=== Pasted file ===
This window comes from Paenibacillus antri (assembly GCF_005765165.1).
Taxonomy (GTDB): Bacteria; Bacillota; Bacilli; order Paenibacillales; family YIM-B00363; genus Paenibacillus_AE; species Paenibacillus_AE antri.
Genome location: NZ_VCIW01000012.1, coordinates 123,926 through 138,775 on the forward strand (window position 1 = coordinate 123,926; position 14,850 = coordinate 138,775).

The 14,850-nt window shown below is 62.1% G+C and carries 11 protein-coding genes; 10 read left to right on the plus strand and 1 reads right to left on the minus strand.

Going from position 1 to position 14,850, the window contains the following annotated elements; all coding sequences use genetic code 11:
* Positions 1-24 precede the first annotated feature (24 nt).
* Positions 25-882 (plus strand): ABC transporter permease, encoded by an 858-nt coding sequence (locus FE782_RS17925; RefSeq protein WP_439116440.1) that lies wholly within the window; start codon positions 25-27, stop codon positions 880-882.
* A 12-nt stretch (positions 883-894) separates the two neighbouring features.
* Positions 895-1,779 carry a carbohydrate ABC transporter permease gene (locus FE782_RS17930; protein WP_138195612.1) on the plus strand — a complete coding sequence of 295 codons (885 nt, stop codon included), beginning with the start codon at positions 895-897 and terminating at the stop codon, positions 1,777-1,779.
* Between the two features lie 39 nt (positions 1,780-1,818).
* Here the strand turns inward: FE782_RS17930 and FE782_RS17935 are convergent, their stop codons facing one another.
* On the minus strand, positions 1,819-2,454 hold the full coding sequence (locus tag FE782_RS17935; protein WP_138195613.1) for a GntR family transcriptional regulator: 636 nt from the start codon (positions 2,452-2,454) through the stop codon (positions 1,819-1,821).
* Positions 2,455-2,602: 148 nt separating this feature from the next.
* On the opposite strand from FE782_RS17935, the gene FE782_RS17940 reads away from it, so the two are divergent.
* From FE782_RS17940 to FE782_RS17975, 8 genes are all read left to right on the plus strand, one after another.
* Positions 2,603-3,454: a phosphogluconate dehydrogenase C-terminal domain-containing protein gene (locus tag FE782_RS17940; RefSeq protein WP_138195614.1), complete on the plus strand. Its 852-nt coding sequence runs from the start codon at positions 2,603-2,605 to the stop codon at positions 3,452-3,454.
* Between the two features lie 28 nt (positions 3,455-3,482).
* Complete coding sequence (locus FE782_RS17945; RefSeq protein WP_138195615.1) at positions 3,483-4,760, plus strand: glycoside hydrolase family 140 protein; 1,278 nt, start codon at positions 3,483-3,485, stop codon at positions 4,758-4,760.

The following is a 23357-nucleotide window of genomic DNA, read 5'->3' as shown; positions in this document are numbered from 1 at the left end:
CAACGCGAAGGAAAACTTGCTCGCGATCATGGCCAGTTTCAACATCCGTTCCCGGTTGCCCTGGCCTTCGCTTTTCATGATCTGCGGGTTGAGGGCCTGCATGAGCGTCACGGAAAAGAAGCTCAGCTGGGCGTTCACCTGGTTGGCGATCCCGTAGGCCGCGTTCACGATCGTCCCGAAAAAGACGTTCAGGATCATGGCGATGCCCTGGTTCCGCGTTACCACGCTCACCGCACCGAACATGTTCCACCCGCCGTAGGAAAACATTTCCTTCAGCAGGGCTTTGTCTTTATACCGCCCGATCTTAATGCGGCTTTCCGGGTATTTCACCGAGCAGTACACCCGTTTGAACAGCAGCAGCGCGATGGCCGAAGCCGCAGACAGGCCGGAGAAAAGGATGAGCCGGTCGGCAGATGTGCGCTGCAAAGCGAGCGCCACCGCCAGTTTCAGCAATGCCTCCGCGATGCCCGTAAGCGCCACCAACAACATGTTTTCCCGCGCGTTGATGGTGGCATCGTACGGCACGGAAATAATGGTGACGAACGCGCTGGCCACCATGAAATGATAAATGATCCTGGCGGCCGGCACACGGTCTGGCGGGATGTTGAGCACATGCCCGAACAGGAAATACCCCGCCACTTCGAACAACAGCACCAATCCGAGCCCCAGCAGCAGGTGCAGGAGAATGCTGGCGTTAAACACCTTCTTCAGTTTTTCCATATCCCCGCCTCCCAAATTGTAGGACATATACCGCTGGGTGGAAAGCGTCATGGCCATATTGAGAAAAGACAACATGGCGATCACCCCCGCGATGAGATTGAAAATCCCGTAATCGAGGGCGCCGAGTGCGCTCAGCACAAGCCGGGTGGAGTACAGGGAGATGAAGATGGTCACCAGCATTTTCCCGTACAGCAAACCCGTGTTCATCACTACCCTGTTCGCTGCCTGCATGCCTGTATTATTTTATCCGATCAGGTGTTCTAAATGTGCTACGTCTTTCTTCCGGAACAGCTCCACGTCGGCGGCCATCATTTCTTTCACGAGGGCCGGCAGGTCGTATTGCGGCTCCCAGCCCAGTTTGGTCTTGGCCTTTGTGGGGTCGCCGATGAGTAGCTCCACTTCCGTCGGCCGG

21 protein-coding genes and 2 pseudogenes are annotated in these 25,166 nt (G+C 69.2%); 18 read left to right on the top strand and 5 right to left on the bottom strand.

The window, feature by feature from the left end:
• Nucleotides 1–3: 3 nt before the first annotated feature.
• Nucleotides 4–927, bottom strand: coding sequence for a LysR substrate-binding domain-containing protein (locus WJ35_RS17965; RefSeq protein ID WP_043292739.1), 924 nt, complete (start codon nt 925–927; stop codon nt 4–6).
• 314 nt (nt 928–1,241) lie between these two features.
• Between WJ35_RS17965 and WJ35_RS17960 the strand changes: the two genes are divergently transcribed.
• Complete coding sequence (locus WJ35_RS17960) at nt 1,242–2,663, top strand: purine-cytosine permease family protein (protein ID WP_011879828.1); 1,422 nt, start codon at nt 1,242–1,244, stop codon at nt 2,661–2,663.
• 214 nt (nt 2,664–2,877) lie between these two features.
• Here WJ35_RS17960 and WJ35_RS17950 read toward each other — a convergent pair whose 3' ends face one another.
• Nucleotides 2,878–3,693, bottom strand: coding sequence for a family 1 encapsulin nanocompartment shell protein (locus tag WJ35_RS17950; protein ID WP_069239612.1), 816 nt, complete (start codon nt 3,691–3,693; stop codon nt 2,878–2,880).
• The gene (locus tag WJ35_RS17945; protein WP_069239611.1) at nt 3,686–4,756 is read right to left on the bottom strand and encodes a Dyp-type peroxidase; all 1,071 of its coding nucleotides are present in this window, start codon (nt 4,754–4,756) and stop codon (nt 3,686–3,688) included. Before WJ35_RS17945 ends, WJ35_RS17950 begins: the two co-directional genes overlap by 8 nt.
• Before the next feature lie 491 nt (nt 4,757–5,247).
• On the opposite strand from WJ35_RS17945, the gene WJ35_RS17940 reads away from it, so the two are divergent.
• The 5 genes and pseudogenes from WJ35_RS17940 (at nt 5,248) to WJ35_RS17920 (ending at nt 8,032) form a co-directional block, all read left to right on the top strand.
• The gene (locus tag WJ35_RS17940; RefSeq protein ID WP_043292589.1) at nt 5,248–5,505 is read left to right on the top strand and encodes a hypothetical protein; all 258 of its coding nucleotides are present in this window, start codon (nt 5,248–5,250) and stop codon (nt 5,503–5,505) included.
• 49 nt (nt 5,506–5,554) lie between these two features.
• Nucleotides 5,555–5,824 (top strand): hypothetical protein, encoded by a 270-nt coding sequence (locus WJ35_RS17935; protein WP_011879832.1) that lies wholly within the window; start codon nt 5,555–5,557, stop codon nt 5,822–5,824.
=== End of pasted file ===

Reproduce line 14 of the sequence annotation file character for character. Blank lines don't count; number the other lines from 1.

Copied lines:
* On the opposite strand from FE782_RS17935, the gene FE782_RS17940 reads away from it, so the two are divergent.